Obviously, if you’re hiking longer distances, you’ll need to think about diapers, disposal bags, hygienic wipes, baby cream and baby powder.
Where’s it all going to go?
Of course, you can always store some items in your friends’ backpacks, but what if you want to venture out just by yourselves, your baby and you?
You need to be able to keep what is essential for both you and your baby on you at all times, and that means, in your hiking baby carrier.
Many of the larger framed carriers are freestanding, which means the carrier can be set down without you worrying about it tipping over.
This makes them much more convenient to use on occasions where you have to set your baby down for a moment. This may be essential if just your baby and you are out hiking alone.
However, just because a backpack has a kickstand, it does not mean it is safe to set down with your baby on board. Check the product safety sheets with caution and always make sure you are settled in a safe location.
Before you can go hiking, you need to get there. Some carriers may be folded up so they take up less room in your car when you’re packing to go hiking or camping. Some may even be folded up so neatly that the airlines will allow them to be taken on board as carry-on luggage.
Baby’s sitting position is very important. Adjustable seats allow you to find the optimum position for your baby’s comfort. Adequate padding is essential, especially for very young babies who cannot support themselves without assistance.
Max Weight Capacity
How heavy is your baby? Most carriers are designed to hold a maximum weight of 40 lbs (18 kg), so if your baby is now a toddler who has grown heavier than this, you’ll need to shop around.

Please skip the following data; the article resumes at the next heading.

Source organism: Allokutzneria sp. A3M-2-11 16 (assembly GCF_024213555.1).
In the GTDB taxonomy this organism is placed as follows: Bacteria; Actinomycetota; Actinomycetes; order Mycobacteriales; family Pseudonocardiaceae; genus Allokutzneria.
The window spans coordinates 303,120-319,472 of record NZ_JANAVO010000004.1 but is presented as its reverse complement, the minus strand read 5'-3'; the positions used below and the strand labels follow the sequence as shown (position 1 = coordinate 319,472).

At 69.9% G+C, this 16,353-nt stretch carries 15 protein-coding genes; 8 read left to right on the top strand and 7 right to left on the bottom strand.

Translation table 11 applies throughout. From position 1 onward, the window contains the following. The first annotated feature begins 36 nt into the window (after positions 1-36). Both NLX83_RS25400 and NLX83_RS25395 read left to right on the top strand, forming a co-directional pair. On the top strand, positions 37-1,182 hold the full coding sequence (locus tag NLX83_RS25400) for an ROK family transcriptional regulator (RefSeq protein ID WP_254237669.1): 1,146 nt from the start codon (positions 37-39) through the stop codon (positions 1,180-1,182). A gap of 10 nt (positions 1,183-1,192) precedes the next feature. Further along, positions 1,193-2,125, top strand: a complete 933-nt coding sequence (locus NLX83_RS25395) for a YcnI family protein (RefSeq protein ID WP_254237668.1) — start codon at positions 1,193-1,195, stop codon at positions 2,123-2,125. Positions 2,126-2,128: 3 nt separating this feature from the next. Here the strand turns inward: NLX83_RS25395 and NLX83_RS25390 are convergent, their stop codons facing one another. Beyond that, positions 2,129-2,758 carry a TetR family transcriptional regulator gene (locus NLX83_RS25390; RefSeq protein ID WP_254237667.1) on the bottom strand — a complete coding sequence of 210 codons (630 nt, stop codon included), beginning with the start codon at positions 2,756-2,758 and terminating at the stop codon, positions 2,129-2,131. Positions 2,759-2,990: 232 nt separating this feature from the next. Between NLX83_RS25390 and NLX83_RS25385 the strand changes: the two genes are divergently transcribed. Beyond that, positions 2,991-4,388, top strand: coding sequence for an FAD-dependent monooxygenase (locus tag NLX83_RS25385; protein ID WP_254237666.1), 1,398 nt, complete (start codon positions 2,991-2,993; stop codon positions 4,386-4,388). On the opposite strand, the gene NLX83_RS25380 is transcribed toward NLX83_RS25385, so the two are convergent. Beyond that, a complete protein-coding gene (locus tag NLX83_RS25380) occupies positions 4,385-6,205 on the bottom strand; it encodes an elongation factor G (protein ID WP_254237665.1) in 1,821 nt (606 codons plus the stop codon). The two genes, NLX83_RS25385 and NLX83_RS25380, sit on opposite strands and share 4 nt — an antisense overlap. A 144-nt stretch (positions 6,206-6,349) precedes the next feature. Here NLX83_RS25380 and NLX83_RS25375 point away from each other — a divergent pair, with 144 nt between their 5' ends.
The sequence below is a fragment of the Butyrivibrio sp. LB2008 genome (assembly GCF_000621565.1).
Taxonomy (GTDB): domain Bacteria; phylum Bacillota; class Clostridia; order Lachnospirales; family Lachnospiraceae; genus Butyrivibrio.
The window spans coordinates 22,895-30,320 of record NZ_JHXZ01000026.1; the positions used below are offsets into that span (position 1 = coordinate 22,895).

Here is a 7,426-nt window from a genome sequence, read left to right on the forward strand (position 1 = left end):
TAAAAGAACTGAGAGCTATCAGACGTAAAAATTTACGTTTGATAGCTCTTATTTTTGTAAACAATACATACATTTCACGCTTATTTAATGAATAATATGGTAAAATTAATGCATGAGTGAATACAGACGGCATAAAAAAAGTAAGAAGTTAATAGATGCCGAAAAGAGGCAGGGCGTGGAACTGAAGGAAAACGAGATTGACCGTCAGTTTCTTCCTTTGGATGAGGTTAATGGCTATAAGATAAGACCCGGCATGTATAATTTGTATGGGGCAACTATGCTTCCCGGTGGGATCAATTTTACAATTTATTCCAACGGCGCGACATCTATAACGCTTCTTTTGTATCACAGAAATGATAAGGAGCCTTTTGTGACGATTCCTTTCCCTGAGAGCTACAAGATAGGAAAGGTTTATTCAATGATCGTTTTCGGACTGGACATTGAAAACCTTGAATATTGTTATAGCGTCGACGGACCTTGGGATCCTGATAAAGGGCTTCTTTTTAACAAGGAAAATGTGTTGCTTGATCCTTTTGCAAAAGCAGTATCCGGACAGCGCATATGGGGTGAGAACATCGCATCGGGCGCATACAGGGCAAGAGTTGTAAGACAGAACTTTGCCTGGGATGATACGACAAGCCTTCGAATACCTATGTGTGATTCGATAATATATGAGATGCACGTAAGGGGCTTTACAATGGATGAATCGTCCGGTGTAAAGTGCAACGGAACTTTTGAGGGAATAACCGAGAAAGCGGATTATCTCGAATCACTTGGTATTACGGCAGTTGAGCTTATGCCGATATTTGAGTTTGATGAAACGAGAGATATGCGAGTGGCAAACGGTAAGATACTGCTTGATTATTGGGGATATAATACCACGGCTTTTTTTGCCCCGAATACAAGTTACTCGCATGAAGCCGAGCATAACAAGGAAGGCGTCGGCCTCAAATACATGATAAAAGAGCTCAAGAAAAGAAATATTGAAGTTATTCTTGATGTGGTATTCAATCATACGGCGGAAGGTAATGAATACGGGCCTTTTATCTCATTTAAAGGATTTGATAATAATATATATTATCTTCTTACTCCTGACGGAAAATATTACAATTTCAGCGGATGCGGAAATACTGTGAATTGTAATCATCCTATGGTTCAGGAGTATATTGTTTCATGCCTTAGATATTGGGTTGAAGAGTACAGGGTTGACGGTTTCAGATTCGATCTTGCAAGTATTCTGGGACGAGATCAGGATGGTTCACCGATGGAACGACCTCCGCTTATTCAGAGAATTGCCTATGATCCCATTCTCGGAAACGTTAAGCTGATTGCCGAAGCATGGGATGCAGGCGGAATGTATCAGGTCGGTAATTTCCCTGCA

Pack Safety Certification
The Consumer Product Safety Commission has issued manufacturing standards for baby carriers, so ensure the product you buy complies with these.
Some baby carrier manufacturers also register their products with the Juvenile Products Manufacturers Association (JPMA) and so describe their products as JPMA Certified.
Other Considerations For Baby Carriers
Protection From The Elements
Sun Protection – If your out in the woods hiking or even around town your baby is going to be exposed to a lot of sun, so a sunshade is a necessary feature. Luckily most all baby backpacks will include one will varying levels of protection.
The shades varied in design from a fold up hood to a detachable, snap on hood. Both designs provide protection but we felt the Osprey Poco offered the best sun protection with a detachable cover. However all provided good protection from the sun with the notable exception of the Mia Hipster.
Rain Protection – Unless your hiking in the desert, eventually your going to get caught in a rain storm. All of our reviewed hiking child carriers come with a cover to protect your baby except for the Mia Hipster. The rain cover do not protect the entire carrier, you would need an option rain cover for that, they do provide adequate coverage for your baby.
There are two parts to ventilation. First, how well the pack allows air to flow through the back panel allowing sweat to evaporate while helping keep you cool.
This becomes especially important in the hot summer months where the better designed baby backpacks will make a big difference in your comfort level. The better ones like the Deuter and Osprey use a mesh backpanel to allow maximum movement of airflow.